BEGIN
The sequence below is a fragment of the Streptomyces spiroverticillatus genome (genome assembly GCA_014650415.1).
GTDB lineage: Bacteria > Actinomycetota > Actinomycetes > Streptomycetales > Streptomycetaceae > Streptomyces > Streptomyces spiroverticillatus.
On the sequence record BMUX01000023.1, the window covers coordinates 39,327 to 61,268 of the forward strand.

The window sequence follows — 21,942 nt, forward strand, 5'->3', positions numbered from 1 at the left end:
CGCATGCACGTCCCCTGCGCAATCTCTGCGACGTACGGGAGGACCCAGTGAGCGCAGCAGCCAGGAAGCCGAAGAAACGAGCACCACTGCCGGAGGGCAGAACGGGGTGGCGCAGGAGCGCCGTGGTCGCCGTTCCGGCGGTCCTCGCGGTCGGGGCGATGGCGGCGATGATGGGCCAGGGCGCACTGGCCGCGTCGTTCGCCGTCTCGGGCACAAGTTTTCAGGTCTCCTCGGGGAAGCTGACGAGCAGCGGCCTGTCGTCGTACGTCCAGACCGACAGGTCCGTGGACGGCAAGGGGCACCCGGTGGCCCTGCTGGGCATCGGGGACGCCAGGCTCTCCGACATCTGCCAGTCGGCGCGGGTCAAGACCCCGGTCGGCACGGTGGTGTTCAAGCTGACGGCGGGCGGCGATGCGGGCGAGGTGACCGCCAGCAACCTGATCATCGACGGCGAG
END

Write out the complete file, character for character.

The sequence below is a fragment of the Streptomyces spiroverticillatus genome (genome assembly GCA_014650415.1).
GTDB lineage: Bacteria > Actinomycetota > Actinomycetes > Streptomycetales > Streptomycetaceae > Streptomyces > Streptomyces spiroverticillatus.
On the sequence record BMUX01000023.1, the window covers coordinates 39,327 to 61,268 of the forward strand.

The window sequence follows — 21,942 nt, forward strand, 5'->3', positions numbered from 1 at the left end:
CGCATGCACGTCCCCTGCGCAATCTCTGCGACGTACGGGAGGACCCAGTGAGCGCAGCAGCCAGGAAGCCGAAGAAACGAGCACCACTGCCGGAGGGCAGAACGGGGTGGCGCAGGAGCGCCGTGGTCGCCGTTCCGGCGGTCCTCGCGGTCGGGGCGATGGCGGCGATGATGGGCCAGGGCGCACTGGCCGCGTCGTTCGCCGTCTCGGGCACAAGTTTTCAGGTCTCCTCGGGGAAGCTGACGAGCAGCGGCCTGTCGTCGTACGTCCAGACCGACAGGTCCGTGGACGGCAAGGGGCACCCGGTGGCCCTGCTGGGCATCGGGGACGCCAGGCTCTCCGACATCTGCCAGTCGGCGCGGGTCAAGACCCCGGTCGGCACGGTGGTGTTCAAGCTGACGGCGGGCGGCGATGCGGGCGAGGTGACCGCCAGCAACCTGATCATCGACGGCGAG